Skip to content Skip to main navigation


The voice of business in Canberra

Reduce ACT GHG Emissions to zero by 2020

By cscoxk 19 April 2009 33

Most people do not know that we increase the amount of money in society by the banks lending money they do not have. That is, the banks – including the Reserve Bank – make loans of money even though they do not have it on deposit. As soon as they create the loan the bank deposits the money in the borrowers bank account and so the money supply increases. The reason we increase the money supply this way is that it is assumed that banks will only lend money to people or organisations who will pay it back and to pay it back it is assumed you have to make the money work for you. While this is good in theory in practice it leads inevitably to credit crises, inflation and the so called business cycle.

There is a way of increasing the money supply that creates money after we have built an asset that will pay back the money. On Wednesday I am presenting to the ACT Legislative Assembly Committee on Climate Change such a proposal. We can increase the money supply by building infrastructure that will reduce greenhouse gas concentrations while at the same time returning a handsome profit.

Find out more about this idea at and see how we can reduce the ACT net greenhouse gas emissions to zero by 2020 without requiring the community or the government to go into debt and with a decrease in the cost of energy.

The same method can be used to build any productive infrastructure that has difficulty finding funding because the benefits accrue mainly to the community not to business or governments funding the infrastructure through loans. For example it can be used to fund and build a light rail system in the ACT or to build our water infrastructure so that we have no need for water restrictions.

Once we start to increase the money supply using this approach we will halt the tendency for lenders to inadvertently encourage asset bubbles and we will reduce inflation.

If you think it is an idea worth pursuing come along to the presentation or send your support to

If you can see flaws in the idea then comment here.

What’s Your opinion?

Please login to post your comments, or connect with
33 Responses to
Reduce ACT GHG Emissions to zero by 2020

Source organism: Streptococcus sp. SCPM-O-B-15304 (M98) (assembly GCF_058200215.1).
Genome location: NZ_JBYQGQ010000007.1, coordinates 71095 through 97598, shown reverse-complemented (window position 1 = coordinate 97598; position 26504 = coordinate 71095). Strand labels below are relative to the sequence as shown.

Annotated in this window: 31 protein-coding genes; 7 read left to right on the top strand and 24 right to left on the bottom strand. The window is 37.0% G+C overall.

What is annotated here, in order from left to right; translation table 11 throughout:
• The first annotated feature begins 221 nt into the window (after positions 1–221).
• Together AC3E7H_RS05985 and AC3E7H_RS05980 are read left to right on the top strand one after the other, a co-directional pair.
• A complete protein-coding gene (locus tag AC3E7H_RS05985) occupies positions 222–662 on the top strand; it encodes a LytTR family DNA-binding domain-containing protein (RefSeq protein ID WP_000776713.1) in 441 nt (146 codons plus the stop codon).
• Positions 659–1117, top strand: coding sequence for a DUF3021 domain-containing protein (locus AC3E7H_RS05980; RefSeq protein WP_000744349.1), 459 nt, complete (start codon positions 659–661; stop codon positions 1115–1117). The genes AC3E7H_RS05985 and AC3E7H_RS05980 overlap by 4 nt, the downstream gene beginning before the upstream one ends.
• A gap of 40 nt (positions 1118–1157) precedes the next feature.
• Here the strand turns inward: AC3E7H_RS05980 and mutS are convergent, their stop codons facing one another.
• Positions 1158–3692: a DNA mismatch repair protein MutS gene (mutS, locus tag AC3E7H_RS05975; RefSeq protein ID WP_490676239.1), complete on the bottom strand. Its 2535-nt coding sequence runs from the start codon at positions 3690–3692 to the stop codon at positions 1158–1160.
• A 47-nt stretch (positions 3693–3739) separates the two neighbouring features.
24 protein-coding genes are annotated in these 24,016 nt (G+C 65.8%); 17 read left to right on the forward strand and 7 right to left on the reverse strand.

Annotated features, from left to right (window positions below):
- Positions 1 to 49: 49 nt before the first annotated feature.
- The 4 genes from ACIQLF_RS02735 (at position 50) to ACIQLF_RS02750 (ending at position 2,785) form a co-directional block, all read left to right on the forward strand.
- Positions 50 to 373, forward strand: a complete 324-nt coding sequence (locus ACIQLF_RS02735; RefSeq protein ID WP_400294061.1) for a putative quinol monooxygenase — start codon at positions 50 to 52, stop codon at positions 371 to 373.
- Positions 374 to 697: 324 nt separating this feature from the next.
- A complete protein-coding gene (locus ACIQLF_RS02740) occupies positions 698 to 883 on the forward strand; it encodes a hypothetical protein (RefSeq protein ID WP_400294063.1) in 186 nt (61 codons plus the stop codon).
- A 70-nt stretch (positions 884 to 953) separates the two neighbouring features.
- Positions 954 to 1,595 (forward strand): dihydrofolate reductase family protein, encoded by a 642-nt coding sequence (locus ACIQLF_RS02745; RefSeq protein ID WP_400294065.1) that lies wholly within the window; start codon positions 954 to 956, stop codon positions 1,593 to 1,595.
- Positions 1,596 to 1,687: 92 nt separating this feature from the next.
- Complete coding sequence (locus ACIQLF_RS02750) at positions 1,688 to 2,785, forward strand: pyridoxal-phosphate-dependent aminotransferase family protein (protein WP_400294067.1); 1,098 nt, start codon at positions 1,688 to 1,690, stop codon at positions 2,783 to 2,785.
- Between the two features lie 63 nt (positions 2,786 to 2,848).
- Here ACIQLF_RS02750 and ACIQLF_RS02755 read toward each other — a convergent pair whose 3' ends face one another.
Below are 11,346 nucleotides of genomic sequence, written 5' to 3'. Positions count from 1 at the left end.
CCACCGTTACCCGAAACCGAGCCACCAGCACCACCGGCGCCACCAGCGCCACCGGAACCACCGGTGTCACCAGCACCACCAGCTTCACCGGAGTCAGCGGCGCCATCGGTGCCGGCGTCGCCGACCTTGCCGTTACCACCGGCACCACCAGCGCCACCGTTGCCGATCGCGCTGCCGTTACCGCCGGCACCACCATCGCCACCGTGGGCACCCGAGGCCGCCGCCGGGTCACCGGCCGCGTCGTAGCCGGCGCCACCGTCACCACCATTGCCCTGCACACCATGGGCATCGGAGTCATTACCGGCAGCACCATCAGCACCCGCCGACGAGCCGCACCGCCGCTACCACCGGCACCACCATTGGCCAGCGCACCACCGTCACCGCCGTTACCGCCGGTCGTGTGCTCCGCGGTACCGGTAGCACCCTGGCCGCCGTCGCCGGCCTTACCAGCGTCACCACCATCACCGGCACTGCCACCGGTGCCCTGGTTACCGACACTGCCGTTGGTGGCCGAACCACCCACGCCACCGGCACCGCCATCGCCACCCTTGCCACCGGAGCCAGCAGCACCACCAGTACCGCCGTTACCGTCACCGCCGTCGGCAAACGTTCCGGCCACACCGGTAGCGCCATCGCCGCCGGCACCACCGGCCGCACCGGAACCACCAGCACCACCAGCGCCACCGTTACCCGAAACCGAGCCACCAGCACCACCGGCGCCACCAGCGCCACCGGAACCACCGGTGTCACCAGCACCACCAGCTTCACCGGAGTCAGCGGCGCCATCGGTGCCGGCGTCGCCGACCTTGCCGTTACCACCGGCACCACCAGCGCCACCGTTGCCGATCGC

Showing only Website comments
Newest to Oldest
Oldest to Newst
cscoxk 7:11 pm 20 Apr 09


Unless we can come up with solutions where the average citizen is better off with reductions in ghg emissions I do not think we will get very far. That is, the problem is really one of the “tragedy of the commons” where each person knows it is best for the group if they do something but each will not do anything while the others are “looking on”. This applies to countries as well as individuals.

I have been working on a solution to this problem for several years. Initially the idea was for people who consume a lot of a resource to pay extra but the extra money goes to those who consume little. Those who consume little have to spend their money on ways to increase the resource through investment. This works well for water and it could work for reducing ghg emissions but the problem is too great and too urgent to rely on prices alone.

The global economic crisis has given us a once in a lifetime opportunity to change the way we increase the money supply so that it can pay those who consume little or contribute less to the problem. We need massive investments to solve the problem. The presentation on Wednesday outlines one way to do it while at the same time helping fix the credit crisis. The system is one where no one loses and a country can do it without waiting for others to join in with the knowledge that others will almost certainly join in once it is demonstrated to work. No one loses because good infrastructure returns more money benefits to a society than it costs to build.